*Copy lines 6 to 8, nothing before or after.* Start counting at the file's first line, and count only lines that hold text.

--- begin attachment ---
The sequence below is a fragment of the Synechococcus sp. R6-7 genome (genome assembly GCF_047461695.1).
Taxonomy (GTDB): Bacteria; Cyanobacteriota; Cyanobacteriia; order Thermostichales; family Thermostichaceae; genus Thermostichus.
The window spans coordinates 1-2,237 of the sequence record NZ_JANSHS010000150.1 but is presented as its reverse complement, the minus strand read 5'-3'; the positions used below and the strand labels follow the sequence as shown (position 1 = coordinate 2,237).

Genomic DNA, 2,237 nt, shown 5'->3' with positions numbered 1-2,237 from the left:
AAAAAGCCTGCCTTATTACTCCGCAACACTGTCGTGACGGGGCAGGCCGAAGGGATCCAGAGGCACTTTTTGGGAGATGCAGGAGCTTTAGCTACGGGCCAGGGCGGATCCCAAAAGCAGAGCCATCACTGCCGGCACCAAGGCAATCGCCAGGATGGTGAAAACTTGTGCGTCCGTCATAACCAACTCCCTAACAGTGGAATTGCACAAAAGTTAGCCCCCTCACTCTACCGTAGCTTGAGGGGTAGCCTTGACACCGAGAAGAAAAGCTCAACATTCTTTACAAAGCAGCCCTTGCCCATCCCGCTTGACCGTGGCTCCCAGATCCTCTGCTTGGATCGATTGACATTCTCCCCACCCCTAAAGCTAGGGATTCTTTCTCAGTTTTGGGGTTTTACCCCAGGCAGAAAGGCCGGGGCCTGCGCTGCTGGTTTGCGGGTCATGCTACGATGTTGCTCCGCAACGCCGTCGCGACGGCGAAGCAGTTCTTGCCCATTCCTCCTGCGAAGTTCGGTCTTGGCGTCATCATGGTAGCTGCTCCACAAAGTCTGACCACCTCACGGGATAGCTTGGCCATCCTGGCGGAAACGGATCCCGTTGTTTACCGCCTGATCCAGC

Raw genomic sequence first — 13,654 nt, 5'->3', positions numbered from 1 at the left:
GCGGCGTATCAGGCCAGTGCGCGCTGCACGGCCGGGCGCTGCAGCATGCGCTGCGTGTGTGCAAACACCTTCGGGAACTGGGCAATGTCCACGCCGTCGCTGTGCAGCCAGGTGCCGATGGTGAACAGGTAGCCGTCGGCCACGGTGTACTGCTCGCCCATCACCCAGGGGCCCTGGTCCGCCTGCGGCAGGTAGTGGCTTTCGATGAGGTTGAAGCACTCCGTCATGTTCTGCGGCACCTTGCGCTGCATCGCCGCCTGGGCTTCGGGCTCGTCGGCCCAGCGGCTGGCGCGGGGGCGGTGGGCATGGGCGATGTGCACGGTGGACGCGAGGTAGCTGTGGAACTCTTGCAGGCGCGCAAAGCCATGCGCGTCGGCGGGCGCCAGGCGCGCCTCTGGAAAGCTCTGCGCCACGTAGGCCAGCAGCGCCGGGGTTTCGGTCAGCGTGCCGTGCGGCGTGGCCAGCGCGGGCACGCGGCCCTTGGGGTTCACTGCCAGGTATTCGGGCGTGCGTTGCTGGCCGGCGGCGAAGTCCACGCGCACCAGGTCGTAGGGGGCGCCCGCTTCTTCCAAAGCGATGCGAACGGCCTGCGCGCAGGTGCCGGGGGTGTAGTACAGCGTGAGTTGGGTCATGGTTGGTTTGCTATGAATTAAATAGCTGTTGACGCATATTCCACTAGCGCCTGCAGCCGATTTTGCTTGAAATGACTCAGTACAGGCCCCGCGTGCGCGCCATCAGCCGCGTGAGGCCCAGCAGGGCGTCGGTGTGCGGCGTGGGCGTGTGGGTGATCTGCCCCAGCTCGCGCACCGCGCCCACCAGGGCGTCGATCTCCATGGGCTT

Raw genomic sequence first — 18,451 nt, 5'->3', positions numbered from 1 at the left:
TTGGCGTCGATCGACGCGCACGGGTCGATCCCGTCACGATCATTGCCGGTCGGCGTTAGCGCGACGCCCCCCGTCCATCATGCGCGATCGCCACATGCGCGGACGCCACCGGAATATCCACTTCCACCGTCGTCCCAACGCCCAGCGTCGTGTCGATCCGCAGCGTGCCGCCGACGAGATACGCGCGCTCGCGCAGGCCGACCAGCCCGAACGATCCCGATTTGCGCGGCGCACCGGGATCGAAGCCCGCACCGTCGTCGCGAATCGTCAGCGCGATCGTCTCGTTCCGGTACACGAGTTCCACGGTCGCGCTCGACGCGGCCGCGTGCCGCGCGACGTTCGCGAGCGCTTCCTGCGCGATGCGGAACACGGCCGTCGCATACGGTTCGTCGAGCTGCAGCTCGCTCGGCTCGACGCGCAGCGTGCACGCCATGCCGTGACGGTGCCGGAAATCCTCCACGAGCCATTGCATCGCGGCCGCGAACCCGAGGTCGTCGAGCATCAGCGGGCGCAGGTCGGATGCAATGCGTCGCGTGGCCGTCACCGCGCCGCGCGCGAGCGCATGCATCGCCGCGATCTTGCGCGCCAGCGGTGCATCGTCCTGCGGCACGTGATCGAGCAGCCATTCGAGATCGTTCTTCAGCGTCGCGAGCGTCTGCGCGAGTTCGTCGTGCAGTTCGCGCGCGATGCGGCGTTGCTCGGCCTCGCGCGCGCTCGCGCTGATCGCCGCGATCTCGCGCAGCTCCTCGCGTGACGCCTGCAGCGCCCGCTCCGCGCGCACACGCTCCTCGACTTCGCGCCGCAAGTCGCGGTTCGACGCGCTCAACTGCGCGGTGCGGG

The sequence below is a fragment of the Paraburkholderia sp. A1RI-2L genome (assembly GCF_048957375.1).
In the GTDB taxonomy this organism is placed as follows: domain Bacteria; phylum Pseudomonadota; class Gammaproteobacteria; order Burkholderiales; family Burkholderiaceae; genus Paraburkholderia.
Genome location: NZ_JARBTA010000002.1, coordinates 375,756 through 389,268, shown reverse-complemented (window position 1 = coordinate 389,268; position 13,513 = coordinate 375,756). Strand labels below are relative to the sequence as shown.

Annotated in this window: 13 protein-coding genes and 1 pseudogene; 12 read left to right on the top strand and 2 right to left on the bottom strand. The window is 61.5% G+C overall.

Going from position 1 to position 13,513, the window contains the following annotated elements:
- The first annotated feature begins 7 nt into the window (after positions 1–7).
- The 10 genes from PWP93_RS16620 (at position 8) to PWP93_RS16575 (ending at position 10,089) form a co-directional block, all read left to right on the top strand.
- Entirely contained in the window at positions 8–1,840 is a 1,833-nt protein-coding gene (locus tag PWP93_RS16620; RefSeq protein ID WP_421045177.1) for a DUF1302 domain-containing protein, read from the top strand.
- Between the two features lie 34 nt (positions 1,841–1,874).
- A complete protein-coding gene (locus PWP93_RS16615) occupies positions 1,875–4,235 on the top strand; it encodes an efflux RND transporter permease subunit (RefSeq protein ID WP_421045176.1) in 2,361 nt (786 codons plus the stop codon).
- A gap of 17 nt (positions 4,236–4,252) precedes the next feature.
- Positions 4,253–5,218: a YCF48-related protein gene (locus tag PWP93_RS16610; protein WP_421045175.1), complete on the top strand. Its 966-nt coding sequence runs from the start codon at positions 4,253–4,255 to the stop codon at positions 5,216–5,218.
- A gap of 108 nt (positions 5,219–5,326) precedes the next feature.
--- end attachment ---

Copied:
Raw genomic sequence first — 13,654 nt, 5'->3', positions numbered from 1 at the left:
GCGGCGTATCAGGCCAGTGCGCGCTGCACGGCCGGGCGCTGCAGCATGCGCTGCGTGTGTGCAAACACCTTCGGGAACTGGGCAATGTCCACGCCGTCGCTGTGCAGCCAGGTGCCGATGGTGAACAGGTAGCCGTCGGCCACGGTGTACTGCTCGCCCATCACCCAGGGGCCCTGGTCCGCCTGCGGCAGGTAGTGGCTTTCGATGAGGTTGAAGCACTCCGTCATGTTCTGCGGCACCTTGCGCTGCATCGCCGCCTGGGCTTCGGGCTCGTCGGCCCAGCGGCTGGCGCGGGGGCGGTGGGCATGGGCGATGTGCACGGTGGACGCGAGGTAGCTGTGGAACTCTTGCAGGCGCGCAAAGCCATGCGCGTCGGCGGGCGCCAGGCGCGCCTCTGGAAAGCTCTGCGCCACGTAGGCCAGCAGCGCCGGGGTTTCGGTCAGCGTGCCGTGCGGCGTGGCCAGCGCGGGCACGCGGCCCTTGGGGTTCACTGCCAGGTATTCGGGCGTGCGTTGCTGGCCGGCGGCGAAGTCCACGCGCACCAGGTCGTAGGGGGCGCCCGCTTCTTCCAAAGCGATGCGAACGGCCTGCGCGCAGGTGCCGGGGGTGTAGTACAGCGTGAGTTGGGTCATGGTTGGTTTGCTATGAATTAAATAGCTGTTGACGCATATTCCACTAGCGCCTGCAGCCGATTTTGCTTGAAATGACTCAGTACAGGCCCCGCGTGCGCGCCATCAGCCGCGTGAGGCCCAGCAGGGCGTCGGTGTGCGGCGTGGGCGTGTGGGTGATCTGCCCCAGCTCGCGCACCGCGCCCACCAGGGCGTCGATCTCCATGGGCTT

Raw genomic sequence first — 18,451 nt, 5'->3', positions numbered from 1 at the left: